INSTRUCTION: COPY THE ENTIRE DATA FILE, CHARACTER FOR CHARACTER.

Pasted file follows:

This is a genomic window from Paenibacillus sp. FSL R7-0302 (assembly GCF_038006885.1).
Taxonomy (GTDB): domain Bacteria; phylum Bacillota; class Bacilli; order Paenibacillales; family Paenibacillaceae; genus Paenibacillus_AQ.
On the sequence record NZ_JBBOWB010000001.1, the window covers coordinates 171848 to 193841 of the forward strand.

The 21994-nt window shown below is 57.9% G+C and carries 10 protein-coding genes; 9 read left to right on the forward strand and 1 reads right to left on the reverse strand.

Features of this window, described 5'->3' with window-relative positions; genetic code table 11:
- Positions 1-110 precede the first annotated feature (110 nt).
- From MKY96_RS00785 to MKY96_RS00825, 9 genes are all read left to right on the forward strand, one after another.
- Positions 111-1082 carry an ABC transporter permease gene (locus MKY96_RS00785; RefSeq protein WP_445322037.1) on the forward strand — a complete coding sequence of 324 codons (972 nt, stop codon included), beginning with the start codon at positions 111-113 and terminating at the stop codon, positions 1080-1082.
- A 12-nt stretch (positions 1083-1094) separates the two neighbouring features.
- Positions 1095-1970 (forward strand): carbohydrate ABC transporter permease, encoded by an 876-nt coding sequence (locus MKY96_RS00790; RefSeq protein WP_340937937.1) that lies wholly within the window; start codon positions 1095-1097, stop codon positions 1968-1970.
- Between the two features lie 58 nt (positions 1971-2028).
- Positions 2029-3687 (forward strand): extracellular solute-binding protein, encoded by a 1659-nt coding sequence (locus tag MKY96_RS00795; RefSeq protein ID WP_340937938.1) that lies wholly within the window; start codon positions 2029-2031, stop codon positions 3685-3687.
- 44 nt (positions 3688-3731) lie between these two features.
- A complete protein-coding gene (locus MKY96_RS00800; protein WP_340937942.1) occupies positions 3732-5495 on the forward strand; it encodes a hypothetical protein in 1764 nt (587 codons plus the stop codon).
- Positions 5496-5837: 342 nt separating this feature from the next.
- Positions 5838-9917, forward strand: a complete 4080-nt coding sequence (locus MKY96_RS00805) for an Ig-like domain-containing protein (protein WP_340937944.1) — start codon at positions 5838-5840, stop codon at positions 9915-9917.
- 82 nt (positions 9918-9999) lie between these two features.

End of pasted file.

This is a genomic window from Paenibacillus sp. FSL R7-0302 (assembly GCF_038006885.1).
Taxonomy (GTDB): domain Bacteria; phylum Bacillota; class Bacilli; order Paenibacillales; family Paenibacillaceae; genus Paenibacillus_AQ.
On the sequence record NZ_JBBOWB010000001.1, the window covers coordinates 171848 to 193841 of the forward strand.

The 21994-nt window shown below is 57.9% G+C and carries 10 protein-coding genes; 9 read left to right on the forward strand and 1 reads right to left on the reverse strand.

Features of this window, described 5'->3' with window-relative positions; genetic code table 11:
- Positions 1-110 precede the first annotated feature (110 nt).
- From MKY96_RS00785 to MKY96_RS00825, 9 genes are all read left to right on the forward strand, one after another.
- Positions 111-1082 carry an ABC transporter permease gene (locus MKY96_RS00785; RefSeq protein WP_445322037.1) on the forward strand — a complete coding sequence of 324 codons (972 nt, stop codon included), beginning with the start codon at positions 111-113 and terminating at the stop codon, positions 1080-1082.
- A 12-nt stretch (positions 1083-1094) separates the two neighbouring features.
- Positions 1095-1970 (forward strand): carbohydrate ABC transporter permease, encoded by an 876-nt coding sequence (locus MKY96_RS00790; RefSeq protein WP_340937937.1) that lies wholly within the window; start codon positions 1095-1097, stop codon positions 1968-1970.
- Between the two features lie 58 nt (positions 1971-2028).
- Positions 2029-3687 (forward strand): extracellular solute-binding protein, encoded by a 1659-nt coding sequence (locus tag MKY96_RS00795; RefSeq protein ID WP_340937938.1) that lies wholly within the window; start codon positions 2029-2031, stop codon positions 3685-3687.
- 44 nt (positions 3688-3731) lie between these two features.
- A complete protein-coding gene (locus MKY96_RS00800; protein WP_340937942.1) occupies positions 3732-5495 on the forward strand; it encodes a hypothetical protein in 1764 nt (587 codons plus the stop codon).
- Positions 5496-5837: 342 nt separating this feature from the next.
- Positions 5838-9917, forward strand: a complete 4080-nt coding sequence (locus MKY96_RS00805) for an Ig-like domain-containing protein (protein WP_340937944.1) — start codon at positions 5838-5840, stop codon at positions 9915-9917.
- 82 nt (positions 9918-9999) lie between these two features.